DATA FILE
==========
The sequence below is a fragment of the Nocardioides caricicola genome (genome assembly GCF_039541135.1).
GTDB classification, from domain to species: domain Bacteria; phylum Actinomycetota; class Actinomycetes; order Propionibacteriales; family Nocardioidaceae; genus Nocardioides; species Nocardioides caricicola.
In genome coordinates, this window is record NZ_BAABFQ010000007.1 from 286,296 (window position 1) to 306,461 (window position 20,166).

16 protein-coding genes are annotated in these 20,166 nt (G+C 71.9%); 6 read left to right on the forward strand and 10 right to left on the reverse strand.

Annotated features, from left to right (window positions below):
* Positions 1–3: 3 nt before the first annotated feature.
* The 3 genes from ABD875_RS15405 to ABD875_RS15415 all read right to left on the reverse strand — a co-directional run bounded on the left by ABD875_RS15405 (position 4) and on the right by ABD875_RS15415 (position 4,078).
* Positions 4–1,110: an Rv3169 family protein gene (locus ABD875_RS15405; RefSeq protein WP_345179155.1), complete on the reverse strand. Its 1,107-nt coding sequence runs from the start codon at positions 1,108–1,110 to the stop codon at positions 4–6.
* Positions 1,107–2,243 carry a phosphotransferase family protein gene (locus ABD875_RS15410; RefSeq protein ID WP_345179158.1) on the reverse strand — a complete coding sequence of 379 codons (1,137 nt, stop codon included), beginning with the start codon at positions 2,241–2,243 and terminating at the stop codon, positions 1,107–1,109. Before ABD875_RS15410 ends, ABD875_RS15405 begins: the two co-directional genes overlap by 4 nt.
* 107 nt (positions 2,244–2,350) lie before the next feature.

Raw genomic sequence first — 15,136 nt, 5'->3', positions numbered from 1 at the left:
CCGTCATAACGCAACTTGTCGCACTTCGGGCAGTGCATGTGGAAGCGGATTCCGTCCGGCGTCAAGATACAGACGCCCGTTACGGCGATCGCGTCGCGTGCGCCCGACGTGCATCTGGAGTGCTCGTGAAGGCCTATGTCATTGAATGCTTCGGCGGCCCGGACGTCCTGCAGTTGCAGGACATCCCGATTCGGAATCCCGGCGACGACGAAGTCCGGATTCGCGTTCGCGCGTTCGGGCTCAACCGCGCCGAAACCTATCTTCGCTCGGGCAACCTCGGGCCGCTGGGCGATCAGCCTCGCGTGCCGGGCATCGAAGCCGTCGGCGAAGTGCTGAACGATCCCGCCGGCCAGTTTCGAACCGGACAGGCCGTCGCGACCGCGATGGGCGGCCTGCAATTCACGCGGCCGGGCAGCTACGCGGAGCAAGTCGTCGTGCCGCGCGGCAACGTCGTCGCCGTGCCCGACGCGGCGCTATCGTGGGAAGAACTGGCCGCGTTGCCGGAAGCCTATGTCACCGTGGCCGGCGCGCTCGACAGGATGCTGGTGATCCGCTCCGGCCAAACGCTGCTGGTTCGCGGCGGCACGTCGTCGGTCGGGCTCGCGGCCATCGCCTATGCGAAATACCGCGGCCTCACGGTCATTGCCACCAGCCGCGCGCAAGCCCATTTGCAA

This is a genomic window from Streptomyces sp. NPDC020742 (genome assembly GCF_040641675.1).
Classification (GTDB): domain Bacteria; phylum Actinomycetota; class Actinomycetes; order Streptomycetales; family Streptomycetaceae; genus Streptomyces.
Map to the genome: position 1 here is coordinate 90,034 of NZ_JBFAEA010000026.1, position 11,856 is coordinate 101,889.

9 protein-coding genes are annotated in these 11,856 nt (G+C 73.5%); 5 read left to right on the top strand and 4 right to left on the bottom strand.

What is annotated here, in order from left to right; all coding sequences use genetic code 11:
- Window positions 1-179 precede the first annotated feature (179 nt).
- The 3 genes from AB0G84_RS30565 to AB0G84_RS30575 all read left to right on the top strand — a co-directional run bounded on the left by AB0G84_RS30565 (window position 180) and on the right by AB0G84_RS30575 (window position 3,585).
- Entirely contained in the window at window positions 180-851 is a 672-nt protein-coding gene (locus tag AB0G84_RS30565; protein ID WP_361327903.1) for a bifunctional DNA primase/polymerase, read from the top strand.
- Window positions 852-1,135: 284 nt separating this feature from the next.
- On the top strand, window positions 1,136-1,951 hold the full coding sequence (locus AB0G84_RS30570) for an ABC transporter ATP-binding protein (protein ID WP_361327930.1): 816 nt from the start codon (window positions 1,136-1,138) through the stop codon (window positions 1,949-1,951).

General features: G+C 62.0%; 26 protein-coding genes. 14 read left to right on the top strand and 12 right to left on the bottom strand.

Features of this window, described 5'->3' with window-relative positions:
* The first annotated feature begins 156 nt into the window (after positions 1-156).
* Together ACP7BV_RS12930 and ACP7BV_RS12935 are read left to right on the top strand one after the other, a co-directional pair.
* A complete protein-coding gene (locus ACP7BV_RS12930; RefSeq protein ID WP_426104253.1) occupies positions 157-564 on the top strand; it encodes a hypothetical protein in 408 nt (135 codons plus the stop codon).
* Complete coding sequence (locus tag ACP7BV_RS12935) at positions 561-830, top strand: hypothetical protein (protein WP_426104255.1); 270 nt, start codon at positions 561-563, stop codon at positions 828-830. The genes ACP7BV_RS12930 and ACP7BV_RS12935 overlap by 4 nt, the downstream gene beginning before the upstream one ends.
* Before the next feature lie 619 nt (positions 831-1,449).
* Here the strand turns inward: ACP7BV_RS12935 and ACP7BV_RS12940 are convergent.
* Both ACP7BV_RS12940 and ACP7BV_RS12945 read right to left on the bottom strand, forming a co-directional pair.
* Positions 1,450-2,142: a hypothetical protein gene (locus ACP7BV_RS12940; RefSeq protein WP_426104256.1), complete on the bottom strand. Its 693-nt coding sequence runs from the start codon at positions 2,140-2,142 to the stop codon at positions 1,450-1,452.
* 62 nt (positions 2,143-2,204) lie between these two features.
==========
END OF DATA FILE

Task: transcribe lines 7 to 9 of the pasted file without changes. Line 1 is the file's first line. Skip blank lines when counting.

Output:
* The 3 genes from ABD875_RS15405 to ABD875_RS15415 all read right to left on the reverse strand — a co-directional run bounded on the left by ABD875_RS15405 (position 4) and on the right by ABD875_RS15415 (position 4,078).
* Positions 4–1,110: an Rv3169 family protein gene (locus ABD875_RS15405; RefSeq protein WP_345179155.1), complete on the reverse strand. Its 1,107-nt coding sequence runs from the start codon at positions 1,108–1,110 to the stop codon at positions 4–6.
* Positions 1,107–2,243 carry a phosphotransferase family protein gene (locus ABD875_RS15410; RefSeq protein ID WP_345179158.1) on the reverse strand — a complete coding sequence of 379 codons (1,137 nt, stop codon included), beginning with the start codon at positions 2,241–2,243 and terminating at the stop codon, positions 1,107–1,109. Before ABD875_RS15410 ends, ABD875_RS15405 begins: the two co-directional genes overlap by 4 nt.